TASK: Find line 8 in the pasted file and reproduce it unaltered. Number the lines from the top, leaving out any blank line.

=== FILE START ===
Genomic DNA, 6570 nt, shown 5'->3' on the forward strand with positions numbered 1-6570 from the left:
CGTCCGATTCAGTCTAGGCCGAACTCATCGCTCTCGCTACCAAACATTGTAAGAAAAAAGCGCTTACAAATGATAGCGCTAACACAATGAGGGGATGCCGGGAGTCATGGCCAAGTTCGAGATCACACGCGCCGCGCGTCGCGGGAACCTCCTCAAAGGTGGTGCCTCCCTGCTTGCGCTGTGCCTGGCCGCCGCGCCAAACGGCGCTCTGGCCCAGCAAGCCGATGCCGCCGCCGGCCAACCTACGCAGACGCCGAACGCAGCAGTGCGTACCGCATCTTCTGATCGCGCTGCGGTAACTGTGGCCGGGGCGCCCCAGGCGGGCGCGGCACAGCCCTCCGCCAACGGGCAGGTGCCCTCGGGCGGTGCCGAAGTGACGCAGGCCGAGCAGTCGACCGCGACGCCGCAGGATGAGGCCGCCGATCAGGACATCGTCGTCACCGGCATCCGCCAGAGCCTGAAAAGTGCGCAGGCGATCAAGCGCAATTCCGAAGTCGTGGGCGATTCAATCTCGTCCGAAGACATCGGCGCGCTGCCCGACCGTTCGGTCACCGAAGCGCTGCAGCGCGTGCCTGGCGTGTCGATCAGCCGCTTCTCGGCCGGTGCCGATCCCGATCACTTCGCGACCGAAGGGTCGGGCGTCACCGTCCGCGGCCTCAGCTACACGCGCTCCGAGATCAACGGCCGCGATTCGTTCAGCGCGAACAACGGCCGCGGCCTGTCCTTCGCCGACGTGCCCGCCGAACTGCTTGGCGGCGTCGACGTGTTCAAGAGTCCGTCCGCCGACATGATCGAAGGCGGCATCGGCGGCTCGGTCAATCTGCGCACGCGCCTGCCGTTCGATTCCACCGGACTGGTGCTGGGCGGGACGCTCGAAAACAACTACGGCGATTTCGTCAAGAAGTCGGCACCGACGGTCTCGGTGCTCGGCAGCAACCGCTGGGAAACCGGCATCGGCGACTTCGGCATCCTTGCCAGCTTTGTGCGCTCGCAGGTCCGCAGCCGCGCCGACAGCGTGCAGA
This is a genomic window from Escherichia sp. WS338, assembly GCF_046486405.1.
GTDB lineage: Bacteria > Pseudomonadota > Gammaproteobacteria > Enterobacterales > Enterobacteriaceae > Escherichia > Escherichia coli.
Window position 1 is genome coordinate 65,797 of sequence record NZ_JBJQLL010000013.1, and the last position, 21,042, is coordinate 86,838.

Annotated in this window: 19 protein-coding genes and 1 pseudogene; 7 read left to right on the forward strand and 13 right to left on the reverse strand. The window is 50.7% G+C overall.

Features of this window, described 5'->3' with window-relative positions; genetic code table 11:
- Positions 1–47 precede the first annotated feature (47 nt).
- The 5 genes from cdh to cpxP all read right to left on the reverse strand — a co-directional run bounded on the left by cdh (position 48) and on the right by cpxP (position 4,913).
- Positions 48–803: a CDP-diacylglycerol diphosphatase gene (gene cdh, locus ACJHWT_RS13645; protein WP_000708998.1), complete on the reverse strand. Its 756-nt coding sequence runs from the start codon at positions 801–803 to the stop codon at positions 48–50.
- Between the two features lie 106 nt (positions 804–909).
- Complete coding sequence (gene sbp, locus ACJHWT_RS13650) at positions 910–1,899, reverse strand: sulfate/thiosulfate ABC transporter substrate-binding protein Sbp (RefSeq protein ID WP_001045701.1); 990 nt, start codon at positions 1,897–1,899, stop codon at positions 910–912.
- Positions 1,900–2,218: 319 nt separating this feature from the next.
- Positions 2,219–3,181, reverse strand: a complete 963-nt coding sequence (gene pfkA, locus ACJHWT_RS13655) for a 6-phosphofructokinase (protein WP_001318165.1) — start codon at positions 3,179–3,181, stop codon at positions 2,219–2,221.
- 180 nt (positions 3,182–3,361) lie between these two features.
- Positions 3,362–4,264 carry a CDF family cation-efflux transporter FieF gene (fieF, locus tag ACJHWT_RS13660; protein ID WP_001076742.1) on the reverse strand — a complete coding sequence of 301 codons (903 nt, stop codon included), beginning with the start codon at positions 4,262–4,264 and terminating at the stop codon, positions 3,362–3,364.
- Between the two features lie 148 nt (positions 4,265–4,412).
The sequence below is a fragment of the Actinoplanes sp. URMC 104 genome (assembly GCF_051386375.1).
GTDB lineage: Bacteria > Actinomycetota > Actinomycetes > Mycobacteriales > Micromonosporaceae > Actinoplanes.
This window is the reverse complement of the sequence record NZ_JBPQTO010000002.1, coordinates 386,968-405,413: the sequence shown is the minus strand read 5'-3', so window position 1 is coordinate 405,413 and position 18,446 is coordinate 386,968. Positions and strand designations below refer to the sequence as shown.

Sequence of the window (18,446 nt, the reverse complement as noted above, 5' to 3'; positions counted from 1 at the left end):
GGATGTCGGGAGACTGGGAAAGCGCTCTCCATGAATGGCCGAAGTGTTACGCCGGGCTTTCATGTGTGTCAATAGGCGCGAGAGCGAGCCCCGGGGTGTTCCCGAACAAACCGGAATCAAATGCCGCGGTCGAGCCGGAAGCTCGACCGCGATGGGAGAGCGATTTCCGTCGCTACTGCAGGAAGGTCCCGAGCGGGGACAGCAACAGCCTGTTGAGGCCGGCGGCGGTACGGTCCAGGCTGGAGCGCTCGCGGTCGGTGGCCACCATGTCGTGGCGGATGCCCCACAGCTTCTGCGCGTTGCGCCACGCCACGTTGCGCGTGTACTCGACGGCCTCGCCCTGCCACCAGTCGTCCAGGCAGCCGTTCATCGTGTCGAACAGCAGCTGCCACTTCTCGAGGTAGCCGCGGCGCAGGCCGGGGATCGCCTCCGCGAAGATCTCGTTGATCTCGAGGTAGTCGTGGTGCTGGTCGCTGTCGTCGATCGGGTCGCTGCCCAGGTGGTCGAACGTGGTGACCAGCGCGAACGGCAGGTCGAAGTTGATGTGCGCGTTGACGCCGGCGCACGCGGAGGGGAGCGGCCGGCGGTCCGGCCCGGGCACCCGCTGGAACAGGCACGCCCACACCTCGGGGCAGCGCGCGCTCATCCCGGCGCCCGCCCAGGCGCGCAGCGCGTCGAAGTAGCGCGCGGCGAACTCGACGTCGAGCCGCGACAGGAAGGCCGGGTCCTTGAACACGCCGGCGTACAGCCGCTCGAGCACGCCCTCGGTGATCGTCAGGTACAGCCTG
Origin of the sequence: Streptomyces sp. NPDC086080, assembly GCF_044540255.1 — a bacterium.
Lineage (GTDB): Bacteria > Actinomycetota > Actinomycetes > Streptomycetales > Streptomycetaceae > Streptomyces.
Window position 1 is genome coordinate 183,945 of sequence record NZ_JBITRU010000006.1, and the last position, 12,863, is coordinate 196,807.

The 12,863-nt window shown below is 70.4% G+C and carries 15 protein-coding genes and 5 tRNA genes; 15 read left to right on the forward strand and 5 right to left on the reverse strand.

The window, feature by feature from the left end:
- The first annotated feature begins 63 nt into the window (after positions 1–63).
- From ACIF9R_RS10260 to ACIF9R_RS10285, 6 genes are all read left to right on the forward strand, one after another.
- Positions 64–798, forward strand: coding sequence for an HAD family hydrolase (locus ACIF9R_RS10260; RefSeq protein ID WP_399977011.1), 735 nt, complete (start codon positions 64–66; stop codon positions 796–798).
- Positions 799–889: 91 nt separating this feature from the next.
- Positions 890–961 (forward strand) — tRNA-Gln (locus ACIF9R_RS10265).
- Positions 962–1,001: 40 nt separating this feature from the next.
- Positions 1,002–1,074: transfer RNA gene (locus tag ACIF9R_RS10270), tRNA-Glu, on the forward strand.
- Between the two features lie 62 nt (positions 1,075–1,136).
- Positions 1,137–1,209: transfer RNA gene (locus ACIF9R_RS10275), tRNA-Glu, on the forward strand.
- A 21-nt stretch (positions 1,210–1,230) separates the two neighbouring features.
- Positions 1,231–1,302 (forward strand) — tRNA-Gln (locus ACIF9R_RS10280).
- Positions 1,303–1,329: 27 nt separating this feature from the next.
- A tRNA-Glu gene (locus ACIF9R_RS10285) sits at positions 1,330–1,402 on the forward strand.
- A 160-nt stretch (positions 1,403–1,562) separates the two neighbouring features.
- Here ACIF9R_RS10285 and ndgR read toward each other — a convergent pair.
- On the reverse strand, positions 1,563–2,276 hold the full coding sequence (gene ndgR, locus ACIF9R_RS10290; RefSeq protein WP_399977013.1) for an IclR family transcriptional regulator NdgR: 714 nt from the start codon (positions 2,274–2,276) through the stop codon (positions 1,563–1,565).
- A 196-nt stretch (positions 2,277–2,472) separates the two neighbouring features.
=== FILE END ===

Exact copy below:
- Positions 1–47 precede the first annotated feature (47 nt).